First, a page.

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Spanish general suggests potential invasion of Catalonia


Drogheda445

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A general in the Spanish army has pointed to possible military intervention in the region if it votes for independence in the potential referendum next year, stating that "the fatherland is above and more important than democracy".

Invasion of Catalonia an option, says general - The Irish Times - Fri, Mar 01, 2013

This article is a few days old, but very bizarre to still hear such words in this day and age. Granted, the general is obviously not very high-ranking, but there certainly appears to be some lingering Falangist/Civil War elements in Spain today, although probably not surprising considering the long period of dictatorship that governed the country up until very recently.
 
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Mackers

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Just because Barca are romping the league?
 

ruserious

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Absolute stupid comments from a general and he should know better.
Democracy allows the legitimacy of armed forces. Ignoring democracy creates a problem for armies.
 

Northsideman

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seabhcan

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He says he was misquoted: (via google translate)

""Under no circumstances out of my mouth the justification of military intervention against secession autonomous. Quite the contrary. There I made ​​it clear the subordination of the Government's FAS which is responsible for defending the constitutional mandate of the state""

Chicharro niega haber justificado la intervención Catalunya
 

florin

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Absolute stupid comments from a general and he should know better.
Democracy allows the legitimacy of armed forces. Ignoring democracy creates a problem for armies.
But the problem is that Spanish democracy forbids states from seceding - an army which prevented secession could easily claim to be suppressing insurrection.
 

ruserious

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But the problem is that Spanish democracy forbids states from seceding - an army which prevented secession could easily claim to be suppressing insurrection.
A democratically endorsed secession would be difficult to stop by means of arms.
 

borntorum

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The army remained a Falangist force into the 1980s, and high ranking members supported the attempted coup in 1981. However, when the Socialists came to power they purged the military and I would be doubtful that it would pose any meaningful threat to Spanish democracy these days, in spite of the authoritarian streak that remains within much of the Spanish Right.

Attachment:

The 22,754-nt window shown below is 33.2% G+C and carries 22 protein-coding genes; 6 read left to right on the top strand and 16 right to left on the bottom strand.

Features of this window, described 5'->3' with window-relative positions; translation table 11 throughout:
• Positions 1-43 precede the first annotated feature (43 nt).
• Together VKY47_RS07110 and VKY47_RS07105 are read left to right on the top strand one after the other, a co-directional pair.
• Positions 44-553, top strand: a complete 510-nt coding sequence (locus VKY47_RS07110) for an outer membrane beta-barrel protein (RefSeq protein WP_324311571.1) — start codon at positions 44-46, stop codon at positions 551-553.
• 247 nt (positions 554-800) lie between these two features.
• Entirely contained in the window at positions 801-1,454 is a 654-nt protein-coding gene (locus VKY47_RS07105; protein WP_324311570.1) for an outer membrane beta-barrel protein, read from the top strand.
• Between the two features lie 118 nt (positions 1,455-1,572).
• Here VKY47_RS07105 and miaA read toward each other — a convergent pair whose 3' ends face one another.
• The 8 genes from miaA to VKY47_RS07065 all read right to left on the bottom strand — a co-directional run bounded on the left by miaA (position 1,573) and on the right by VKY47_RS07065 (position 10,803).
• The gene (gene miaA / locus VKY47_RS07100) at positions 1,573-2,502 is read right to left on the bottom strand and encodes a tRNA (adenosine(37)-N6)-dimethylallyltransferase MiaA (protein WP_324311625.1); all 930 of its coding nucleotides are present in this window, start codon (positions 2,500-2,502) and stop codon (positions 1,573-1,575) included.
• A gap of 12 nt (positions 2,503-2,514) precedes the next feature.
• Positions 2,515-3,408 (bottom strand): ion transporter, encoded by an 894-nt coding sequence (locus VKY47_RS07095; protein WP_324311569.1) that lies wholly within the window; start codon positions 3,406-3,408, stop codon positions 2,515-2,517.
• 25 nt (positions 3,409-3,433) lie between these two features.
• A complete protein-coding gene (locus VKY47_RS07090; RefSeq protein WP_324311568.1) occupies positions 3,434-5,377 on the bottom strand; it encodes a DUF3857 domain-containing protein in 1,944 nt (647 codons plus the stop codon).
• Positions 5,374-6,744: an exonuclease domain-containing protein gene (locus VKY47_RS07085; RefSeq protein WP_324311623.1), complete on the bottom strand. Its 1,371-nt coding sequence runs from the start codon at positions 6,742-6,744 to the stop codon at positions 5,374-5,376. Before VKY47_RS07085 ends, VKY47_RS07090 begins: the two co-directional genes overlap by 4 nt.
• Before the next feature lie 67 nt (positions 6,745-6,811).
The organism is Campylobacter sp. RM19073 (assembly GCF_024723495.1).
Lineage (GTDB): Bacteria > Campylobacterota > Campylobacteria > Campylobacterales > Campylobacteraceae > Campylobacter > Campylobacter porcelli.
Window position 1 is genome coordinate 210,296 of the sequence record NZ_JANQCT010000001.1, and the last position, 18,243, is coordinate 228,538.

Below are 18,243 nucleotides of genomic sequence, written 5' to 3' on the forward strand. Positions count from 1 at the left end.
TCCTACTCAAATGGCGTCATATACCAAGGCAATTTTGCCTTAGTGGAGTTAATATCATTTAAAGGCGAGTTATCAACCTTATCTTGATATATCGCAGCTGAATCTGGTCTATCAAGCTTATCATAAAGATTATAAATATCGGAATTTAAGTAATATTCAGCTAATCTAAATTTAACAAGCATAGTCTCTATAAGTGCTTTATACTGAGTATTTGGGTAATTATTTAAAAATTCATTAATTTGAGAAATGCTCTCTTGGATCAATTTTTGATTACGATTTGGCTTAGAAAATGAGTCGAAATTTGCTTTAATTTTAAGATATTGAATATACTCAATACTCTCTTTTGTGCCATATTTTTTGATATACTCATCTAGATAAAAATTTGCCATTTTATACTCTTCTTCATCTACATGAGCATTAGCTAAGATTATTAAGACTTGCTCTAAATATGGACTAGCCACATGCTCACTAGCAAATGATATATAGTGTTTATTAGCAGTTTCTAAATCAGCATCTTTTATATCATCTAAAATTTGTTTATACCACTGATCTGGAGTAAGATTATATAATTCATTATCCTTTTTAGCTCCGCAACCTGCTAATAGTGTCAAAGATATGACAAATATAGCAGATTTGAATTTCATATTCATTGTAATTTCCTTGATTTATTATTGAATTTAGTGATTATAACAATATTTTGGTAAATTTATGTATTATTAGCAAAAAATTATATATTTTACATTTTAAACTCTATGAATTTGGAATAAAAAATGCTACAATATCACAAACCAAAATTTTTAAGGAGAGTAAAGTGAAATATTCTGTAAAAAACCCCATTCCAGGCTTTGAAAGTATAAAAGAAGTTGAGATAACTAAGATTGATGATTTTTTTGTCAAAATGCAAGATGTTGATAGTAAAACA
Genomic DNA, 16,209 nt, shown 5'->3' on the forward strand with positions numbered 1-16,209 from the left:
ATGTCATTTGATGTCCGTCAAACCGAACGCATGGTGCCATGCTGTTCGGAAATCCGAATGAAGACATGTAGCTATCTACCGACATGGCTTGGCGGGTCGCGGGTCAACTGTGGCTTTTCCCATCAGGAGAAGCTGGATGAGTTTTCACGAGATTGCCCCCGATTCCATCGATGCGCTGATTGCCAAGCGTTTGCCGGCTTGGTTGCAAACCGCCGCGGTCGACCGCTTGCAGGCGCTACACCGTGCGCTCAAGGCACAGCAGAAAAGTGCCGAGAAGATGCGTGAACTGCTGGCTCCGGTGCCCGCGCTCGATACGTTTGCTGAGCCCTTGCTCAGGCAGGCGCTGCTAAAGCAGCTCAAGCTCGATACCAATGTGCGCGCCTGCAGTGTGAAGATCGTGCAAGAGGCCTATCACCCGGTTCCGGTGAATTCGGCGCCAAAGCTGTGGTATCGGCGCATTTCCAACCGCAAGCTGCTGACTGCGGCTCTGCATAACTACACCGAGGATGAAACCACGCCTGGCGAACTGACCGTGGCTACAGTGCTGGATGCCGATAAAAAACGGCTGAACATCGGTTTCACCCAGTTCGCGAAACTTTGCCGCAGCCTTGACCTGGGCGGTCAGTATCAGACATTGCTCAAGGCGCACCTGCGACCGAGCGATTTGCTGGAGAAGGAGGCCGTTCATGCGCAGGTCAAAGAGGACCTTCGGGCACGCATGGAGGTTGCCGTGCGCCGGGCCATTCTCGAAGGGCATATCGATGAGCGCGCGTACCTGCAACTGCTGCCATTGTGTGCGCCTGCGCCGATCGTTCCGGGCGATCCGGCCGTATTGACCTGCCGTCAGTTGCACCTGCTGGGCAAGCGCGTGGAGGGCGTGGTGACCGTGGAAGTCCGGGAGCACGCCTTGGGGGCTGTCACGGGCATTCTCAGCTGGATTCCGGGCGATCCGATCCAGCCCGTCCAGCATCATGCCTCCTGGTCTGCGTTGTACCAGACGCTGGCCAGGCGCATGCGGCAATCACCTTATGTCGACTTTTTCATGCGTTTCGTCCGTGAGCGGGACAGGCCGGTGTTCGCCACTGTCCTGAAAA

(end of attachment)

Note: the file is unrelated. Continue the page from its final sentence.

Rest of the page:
Northtipp

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Spain andPortugal are relatively new democracy's. The notion that military will step in is not so far out to their people's. Dangerous times.
 

Drogheda445

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Just to point out again, the man in question claims he was misquoted.
But he's certainly not alone. Another general, mentioned at the end of the article and quoted from last September, appears to have also favoured military action. He may be misquoted but this certainly is a worrying school of thought.
 

former wesleyan

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This should help clear the opposition benches in the Daíl.
 

Northsideman

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Analyzer

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Send over Meehole Martin, and tell the Catalans to repeat the vote, until a satisfactory result is obtained...
 

SilverSpurs

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Spain andPortugal are relatively new democracy's. The notion that military will step in is not so far out to their people's. Dangerous times.
Exactly NT. There are plenty of living Iberians who happily went along with Franco and Salazar as long as there was petrol in the pumps, the trains ran on time and petty crime was low.
Ethnic minorites are very very vulnerable as they tend to live in isolated ghettoes on the outskirts of towns.
 

wishywashy

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A general in the Spanish army has pointed to possible military intervention in the region if it votes for independence in the potential referendum next year, stating that "the fatherland is above and more important than democracy".

Invasion of Catalonia an option, says general - The Irish Times - Fri, Mar 01, 2013

This article is a few days old, but very bizarre to still hear such words in this day and age. Granted, the general is obviously not very high-ranking, but there certainly appears to be some lingering Falangist/Civil War elements in Spain today, although probably not surprising considering the long period of dictatorship that governed the country up until very recently.


Catalunya is an autonomous region.
 

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